Introducing your fiancé to your parents for the first time is always tough, but when you add that he’s a vampire . . . ?
Plus, add into that awkwardness that my parents and I have been benignly estranged since I turned eighteen, and I haven’t shared as much as a postcard in all that time, well . . .
Let’s just say: oy.
The four of us sat in a darkened booth at Porta Bella’s, a place voted by the local newspaper as one of the best romantic restaurants in Madison, Wisconsin. Sebastian and I occupied one of the tiny, pewlike wooden benches and my folks the other. Darkly colored tapestries hung on the walls. A candle flickered in a cut-glass container at the center of the wooden table. Pine garlands accented with glass icicles draped the wood beams of the ceiling.
The atmosphere at our table was as chilly as it was outside. Though the waitress had brought crusty bread and garlic-flavored oil, it remained untouched. We all hid our faces behind the red leather menus. Occasionally, my mother would peep out from behind hers to stare at the garlic and glance at Sebastian like she expected him to burst into flames.
Honestly, I hadn’t meant for everything to come spilling out like that during the introductions.
All last night I’d thought about clever ways to naturally insinuate the topic of my lover’s vampirism into everyday discussions about the price of chicken feed and egg production, but instead, just as soon as we met at the restaurant, I’d blurted, “This is Sebastian Von Traum, my fiancé. He’s a vampire.”
My mother had simply said, “Isn’t that interesting,” in that Minnesotan way that implied that I’d made a major faux pas. I blame the state’s Norwegian heritage that Minnesotans tend to be so polite that they won’t say what they mean.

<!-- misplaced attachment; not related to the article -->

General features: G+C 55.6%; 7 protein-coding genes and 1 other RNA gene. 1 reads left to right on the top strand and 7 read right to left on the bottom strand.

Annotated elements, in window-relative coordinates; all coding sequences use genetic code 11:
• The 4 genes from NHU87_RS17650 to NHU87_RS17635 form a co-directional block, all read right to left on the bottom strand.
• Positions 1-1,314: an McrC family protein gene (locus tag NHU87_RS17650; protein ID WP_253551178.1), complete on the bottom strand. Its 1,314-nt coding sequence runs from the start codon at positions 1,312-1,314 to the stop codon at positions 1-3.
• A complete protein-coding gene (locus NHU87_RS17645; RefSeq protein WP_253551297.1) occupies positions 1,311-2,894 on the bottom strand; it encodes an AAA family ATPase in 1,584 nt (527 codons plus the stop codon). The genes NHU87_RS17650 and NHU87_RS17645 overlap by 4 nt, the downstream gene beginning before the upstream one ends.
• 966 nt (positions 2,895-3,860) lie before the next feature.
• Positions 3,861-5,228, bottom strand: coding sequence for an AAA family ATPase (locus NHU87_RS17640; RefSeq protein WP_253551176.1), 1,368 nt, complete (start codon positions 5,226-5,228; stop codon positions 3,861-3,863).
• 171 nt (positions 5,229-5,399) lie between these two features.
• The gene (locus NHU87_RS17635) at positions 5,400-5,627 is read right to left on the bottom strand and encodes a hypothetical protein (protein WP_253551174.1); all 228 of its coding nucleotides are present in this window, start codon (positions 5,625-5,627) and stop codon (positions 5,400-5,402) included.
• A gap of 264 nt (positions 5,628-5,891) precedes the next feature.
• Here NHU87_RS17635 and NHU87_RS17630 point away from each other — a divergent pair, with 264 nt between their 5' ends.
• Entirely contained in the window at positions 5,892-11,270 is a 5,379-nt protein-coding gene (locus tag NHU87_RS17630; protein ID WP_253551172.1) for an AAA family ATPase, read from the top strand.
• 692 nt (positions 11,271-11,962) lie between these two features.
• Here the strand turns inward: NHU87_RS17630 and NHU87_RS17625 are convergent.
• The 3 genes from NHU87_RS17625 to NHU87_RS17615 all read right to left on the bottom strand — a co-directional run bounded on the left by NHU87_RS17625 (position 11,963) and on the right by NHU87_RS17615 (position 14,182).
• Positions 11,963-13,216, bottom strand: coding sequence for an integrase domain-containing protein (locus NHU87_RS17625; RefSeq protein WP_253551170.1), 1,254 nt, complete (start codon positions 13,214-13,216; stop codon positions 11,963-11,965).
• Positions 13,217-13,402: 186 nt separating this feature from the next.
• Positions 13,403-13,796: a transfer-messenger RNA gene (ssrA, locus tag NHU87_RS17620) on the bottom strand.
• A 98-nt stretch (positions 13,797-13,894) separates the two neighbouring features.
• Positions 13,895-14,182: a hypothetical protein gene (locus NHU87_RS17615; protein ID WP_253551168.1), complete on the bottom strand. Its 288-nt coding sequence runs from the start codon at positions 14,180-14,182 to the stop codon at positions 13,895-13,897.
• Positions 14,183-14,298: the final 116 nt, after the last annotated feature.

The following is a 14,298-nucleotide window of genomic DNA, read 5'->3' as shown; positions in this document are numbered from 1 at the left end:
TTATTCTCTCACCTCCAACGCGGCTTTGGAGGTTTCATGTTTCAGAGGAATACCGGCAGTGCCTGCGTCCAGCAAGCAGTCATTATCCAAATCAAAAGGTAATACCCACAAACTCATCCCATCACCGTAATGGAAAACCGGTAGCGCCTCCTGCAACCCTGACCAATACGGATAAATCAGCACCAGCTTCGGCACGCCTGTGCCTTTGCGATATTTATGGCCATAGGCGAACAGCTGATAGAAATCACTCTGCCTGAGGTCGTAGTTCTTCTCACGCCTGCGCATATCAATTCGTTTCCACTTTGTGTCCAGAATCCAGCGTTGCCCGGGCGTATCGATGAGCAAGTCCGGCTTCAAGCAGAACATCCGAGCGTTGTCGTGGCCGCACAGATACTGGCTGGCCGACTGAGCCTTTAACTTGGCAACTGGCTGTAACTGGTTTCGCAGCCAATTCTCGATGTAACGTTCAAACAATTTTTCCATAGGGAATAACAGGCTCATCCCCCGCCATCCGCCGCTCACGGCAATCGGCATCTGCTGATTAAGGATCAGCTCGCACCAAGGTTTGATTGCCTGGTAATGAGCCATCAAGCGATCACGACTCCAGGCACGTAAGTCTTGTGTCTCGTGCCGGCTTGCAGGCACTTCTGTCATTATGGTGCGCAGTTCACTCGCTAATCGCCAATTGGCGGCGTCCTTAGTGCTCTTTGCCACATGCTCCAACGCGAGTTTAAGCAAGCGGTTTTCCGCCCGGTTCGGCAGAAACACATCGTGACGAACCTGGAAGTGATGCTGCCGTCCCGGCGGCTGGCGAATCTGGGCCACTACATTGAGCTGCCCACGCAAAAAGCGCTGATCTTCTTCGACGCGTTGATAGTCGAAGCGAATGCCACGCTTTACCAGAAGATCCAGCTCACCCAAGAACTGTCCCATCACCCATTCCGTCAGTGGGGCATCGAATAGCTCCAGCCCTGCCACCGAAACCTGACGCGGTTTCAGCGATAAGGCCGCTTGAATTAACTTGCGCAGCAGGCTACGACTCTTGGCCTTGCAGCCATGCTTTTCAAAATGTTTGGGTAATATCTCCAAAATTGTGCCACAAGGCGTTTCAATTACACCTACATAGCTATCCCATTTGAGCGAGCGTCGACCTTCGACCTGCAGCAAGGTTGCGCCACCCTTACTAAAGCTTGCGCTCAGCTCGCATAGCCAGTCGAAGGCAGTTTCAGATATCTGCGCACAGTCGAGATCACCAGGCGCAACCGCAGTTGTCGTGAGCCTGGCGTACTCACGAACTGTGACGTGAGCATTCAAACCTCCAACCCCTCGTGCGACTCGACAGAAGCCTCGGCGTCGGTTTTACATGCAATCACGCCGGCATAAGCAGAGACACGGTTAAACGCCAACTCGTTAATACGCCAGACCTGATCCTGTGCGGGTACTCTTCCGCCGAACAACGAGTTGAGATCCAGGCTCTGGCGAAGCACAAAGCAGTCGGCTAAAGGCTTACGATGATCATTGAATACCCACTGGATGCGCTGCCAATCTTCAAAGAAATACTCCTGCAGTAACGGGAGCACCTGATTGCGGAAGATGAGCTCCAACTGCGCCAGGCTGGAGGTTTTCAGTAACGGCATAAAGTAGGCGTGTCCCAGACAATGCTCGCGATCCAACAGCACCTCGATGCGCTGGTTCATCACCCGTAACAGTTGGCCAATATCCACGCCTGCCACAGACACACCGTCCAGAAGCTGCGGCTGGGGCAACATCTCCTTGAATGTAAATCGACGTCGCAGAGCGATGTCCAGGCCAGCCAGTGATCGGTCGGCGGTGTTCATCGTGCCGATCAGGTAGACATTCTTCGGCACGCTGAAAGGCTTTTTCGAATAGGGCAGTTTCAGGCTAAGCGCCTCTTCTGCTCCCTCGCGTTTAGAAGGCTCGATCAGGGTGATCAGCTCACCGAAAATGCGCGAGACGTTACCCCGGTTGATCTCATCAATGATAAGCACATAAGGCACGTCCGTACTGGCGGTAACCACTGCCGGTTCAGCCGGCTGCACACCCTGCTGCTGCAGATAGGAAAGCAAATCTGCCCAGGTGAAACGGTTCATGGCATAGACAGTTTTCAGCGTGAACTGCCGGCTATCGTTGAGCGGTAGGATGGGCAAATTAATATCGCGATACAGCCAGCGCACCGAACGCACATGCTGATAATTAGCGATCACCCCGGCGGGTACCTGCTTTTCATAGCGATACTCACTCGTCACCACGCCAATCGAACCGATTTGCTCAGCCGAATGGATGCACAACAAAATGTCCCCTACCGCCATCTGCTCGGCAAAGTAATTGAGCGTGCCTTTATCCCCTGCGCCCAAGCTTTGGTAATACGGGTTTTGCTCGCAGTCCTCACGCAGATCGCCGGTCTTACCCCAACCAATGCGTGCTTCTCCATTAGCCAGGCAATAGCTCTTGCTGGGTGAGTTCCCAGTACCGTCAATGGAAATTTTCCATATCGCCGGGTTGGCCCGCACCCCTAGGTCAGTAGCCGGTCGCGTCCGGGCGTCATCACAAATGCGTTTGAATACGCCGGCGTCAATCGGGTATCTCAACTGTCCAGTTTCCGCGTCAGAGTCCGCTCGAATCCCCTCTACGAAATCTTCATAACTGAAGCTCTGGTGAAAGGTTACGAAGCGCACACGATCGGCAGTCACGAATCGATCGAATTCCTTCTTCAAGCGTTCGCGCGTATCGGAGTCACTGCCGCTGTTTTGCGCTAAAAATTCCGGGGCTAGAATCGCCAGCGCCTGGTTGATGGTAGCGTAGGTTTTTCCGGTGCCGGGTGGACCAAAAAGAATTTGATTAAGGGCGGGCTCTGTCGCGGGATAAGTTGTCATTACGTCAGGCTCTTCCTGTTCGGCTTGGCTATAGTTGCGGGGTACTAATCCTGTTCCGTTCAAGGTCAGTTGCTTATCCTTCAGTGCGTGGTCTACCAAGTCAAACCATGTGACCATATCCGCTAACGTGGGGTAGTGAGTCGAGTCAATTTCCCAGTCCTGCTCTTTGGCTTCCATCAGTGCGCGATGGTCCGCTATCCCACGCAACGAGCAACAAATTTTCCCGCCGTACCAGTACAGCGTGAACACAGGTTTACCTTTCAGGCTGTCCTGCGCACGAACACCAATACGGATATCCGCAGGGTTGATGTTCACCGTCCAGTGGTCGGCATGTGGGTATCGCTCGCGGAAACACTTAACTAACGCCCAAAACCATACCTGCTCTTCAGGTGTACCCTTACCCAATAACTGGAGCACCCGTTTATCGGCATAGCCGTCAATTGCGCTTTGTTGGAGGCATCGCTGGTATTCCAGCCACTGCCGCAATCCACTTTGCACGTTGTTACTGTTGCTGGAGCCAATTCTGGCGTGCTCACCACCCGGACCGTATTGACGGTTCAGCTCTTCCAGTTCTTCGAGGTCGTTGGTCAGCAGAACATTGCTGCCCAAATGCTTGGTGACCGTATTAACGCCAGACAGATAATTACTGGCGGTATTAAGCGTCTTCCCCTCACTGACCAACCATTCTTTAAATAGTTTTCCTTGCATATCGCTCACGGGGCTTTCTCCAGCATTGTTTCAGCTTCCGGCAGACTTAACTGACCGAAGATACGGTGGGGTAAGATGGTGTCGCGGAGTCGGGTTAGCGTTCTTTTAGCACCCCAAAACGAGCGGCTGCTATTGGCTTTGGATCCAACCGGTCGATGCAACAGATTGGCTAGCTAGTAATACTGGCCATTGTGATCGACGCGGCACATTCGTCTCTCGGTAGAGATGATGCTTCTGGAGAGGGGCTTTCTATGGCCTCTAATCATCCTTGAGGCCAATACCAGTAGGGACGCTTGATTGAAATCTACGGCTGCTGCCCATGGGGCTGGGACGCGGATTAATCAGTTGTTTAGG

Even so, silence had followed. No one had spoken a word for the last ten minutes and counting.
“So . . .” I started, but no one looked up from their menus.
I sighed and searched my parents for a safe avenue to start a discussion—any discussion—about. My folks are farmers, but they’re also pot-smoking hippies. Even though it had gone gray and thin, my dad still wore his hair long and straight; it hung in a tight braid down to the small of his back. A ball cap advertising some organic seed company kept his bangs from falling in his sun-brightened and weathered face. His plain cotton shirt revealed forearms that might have belonged to a younger man but for the dusting of fine white hairs. Where a watch usually would be he wore several woven friendship bracelets.
Mom wore a hand-dyed dress and a necklace she made herself with leather strips and beads imported from Africa. Her hair was cut short and utilitarian, but her shoes were Italian leather. She sported almost no makeup, just a little light brown mascara that highlighted pale blue eyes—the color mine used to be before the dark Goddess Lilith possessed me . . . another something I hadn’t quite gotten around to talking to my folks about.
Though she hadn’t said anything about my eyes, my mother had noticed my hair. She’d fussed and clucked about the pixie cut when I’d met them at their hotel last night. Finally she’d shaken her head and said, “The black dye just makes you look so severe, dear.” Dad pointed out he’d hardly recognized me, and he’d thought I was “some hooligan coming to cause mischief.” I probably should have told them I was intentionally in disguise, what with the Vatican witch hunters potentially still out there trying to kill me, but instead, all my teenage rebellion came flowing back, and I’d basically told them all the cool kids were doing it.
You can imagine the conversation that followed.
I had really hoped today would be different.